4. AirBnB ($29.3 billion): U.S.

The platform has changed the hospitality industry forever. Founded in 2007 as a small bed and breakfast, AirBnB has since scaled worldwide to over 65,000 cities. The company saw 80-percent revenue growth from 2015 to 2016.

5. SpaceX ($21.2 billion): U.S.

The world’s largest privately owned aerospace technology and space travel company. Elon Musk-founded SpaceX became the first private company to launch a spacecraft into orbit and recover it. SpaceX looks to lead the aspiration Mars Colonization and Lunar tourism.

6. Palantir Technologies ($20 billion): U.S.

Founded in 2004, Palantir has become the backbone of data analysis for counter-terrorism, cyber warfare and financial institutions. Just don’t expect an IPO anytime soon.

7. WeWork ($20 billion): U.S.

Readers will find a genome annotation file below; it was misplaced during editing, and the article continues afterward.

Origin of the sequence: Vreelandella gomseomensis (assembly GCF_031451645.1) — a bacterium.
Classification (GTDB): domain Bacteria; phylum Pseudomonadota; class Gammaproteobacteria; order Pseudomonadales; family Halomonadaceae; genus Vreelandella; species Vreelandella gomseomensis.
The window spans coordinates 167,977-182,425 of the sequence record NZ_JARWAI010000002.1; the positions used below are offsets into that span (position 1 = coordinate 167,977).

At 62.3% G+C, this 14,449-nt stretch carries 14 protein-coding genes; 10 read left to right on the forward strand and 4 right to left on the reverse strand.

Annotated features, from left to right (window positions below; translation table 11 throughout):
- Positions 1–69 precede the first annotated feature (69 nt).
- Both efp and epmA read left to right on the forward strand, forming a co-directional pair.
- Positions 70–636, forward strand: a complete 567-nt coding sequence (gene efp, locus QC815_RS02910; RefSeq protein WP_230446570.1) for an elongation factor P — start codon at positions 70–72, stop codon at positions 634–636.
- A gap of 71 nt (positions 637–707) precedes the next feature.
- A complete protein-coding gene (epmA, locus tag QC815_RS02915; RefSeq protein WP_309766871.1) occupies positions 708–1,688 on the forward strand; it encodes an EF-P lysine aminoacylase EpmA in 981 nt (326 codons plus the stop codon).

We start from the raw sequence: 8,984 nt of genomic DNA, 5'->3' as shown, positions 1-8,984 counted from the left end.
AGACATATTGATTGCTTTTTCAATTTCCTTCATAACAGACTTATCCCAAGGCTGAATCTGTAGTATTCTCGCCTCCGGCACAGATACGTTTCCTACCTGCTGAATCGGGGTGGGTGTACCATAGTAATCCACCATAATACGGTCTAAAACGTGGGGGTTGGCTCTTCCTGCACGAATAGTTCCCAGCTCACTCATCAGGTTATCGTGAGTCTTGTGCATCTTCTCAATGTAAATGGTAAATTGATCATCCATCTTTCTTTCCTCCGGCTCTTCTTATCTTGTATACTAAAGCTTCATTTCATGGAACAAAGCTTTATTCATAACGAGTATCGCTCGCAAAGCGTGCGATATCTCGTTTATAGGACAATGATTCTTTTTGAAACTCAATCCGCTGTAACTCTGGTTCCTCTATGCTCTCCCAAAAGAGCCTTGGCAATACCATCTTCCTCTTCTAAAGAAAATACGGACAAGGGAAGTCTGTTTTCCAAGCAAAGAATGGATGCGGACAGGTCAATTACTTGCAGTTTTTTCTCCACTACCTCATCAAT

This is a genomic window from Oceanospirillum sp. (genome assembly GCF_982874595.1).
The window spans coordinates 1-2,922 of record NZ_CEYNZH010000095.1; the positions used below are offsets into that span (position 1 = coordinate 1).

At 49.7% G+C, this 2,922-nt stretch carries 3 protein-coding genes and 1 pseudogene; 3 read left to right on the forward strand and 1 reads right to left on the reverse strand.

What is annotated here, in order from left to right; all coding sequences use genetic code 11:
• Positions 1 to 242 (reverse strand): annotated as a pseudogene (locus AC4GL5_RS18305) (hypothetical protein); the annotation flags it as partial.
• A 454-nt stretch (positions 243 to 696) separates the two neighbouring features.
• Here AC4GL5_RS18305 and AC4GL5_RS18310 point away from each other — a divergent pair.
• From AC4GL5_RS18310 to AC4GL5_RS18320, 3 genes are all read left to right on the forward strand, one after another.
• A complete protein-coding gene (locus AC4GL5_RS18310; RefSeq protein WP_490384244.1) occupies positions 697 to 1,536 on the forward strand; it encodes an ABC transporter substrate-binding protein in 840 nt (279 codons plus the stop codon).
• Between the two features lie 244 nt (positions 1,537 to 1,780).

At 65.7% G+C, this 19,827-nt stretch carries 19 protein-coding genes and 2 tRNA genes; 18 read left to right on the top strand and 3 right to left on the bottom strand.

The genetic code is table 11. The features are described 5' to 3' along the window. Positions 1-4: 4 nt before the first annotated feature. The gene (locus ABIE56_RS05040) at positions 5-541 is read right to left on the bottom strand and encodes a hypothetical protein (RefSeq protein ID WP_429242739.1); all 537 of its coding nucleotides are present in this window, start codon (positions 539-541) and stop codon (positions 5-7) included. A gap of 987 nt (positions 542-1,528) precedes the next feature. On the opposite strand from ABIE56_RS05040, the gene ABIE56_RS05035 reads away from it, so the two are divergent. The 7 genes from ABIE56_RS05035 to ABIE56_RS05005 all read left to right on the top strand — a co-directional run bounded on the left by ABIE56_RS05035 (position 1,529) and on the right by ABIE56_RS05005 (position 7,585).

While telecommuting has grown 115 percent since 2005, working from home can get lonely sometimes. WeWork was founded to provide shared workspaces and currently operates in 16 different countries. WeWork provides physical and virtual workspaces, employee benefits and social events for location independent workers around the world.

8. Lu.com ($18.5 billion): China

Lu.com is an online finance marketplace which started as a peer-to-peer lending platform. Since 2011 it has service over $2.5 billion peer-to-peer loans.

9. China Internet Plus Holding ($18 billion): China

Formed after a merger of two successful competitors, Meituan and Dianping, the company has becoming one of the world’s leaders in online-to-offline services including restaurant bookings and event ticketing.

10. Pinterest ($12.3 billion): U.S.

Founded in 2009, the visual discovery social media platform serves as a catalogue of ideas for hobbyists, business and marketers. CEO Ben Silbermann is looking to keep his highly engaged social media company private for as long as possible.

Related Link: Tomorrow In History: The Strange And Very Surreal Summer Of 2017

Posted-In:AirbnbChina Internet Plus HoldingEntrepreneurshipTop StoriesSuccess StoriesStartupsMediaGeneralBest of Benzinga

© 2017 Benzinga.com. Benzinga does not provide investment advice. All rights reserved.